A special report of the Science|Business Network
The Netherlands has embarked on a five year national plan to use health data to improve outcomes for patients and increase the cost effectiveness of its healthcare system. In this report, public health experts and patient representatives discuss progress to date
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Value-based healthcare rests on the premise that what is not measured cannot be managed. The concept, first articulated by Harvard Business School professor Michael E. Porter, requires that assessing patient involvement and experience of care becomes an explicit goal for hospitals.
Health professionals in the Netherlands have spent the last few years working with patients to determine the outcomes that matter to them the most. It’s part of a growing trend in healthcare to take more account of the views and preferences of patients, and encourage people to make their own judgments about which care they receive. Exponents of this method say medical interventions should help patients live longer, but also deliver broader wellbeing.
There is now a number of experiments in this field in the Netherlands, where satisfaction with the health service is already above the OECD average. Outcome based healthcare is being piloted at clinics and hospitals around the country, with teams collecting and analysing data on how budgets are spent, and what results they’re getting.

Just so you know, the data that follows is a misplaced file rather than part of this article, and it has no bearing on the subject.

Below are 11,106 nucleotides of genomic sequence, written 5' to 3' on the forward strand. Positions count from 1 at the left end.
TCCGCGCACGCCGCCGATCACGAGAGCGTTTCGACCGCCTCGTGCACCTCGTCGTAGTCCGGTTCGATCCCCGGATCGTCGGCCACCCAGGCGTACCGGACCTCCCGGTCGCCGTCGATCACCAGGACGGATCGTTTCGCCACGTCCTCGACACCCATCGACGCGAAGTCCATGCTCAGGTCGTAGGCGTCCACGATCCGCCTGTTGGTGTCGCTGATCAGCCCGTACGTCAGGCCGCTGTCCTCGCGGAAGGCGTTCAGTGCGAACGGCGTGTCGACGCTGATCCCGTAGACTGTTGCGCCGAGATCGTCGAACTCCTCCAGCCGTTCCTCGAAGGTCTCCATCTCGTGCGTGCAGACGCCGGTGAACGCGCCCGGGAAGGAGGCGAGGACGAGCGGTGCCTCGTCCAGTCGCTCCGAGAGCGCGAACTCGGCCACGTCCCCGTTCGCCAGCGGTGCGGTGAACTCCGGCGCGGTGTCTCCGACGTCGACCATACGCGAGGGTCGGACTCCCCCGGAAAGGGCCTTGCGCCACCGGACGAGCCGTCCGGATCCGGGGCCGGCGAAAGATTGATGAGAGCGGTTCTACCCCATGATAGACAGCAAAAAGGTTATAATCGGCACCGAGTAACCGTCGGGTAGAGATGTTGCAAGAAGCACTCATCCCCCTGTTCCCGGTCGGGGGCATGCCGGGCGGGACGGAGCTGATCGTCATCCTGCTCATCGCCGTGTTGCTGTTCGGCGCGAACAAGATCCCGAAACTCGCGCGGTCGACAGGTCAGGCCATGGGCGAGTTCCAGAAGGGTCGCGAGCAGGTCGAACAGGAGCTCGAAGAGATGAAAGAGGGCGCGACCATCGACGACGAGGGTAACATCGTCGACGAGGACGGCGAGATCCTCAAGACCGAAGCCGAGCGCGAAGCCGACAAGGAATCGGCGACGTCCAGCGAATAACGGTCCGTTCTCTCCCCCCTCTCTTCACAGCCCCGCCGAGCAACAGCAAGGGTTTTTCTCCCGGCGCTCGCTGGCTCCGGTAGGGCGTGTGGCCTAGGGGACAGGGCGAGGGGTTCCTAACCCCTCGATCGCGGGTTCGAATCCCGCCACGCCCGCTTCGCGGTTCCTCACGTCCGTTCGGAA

The Dutch government is investing in the approach. According to a national five year action plan launched last year, the goal is to show that outcome-based healthcare “is possible”. However, it is acknowledged the theory doesn’t yet mesh with reality.
"The proof of concept still needs to be realised,” said Dennis van Veghel, director of the Netherlands Heart Registry, which collects and publishes data on the outcomes that matter for heart patients in hospitals around the country.
While Van Veghel believes in the concept, he acknowledges that, “There’s not an example anywhere in the world where all the elements of value-based healthcare come together. Whether it’s the holy grail or not, we just don’t know yet.”
Shedding long-held ways of doing things will take some time, but there is some early progress to report. “We’ve made a big step forwards,” said Martine de Bruijne, professor of public health in the Amsterdam public health research institute. “We increasingly include the patients’ voice as routine in treatment and outcome evaluation. But if you really want to implement this approach, we need to reorganise our systems and collaborate way beyond the walls of hospitals.”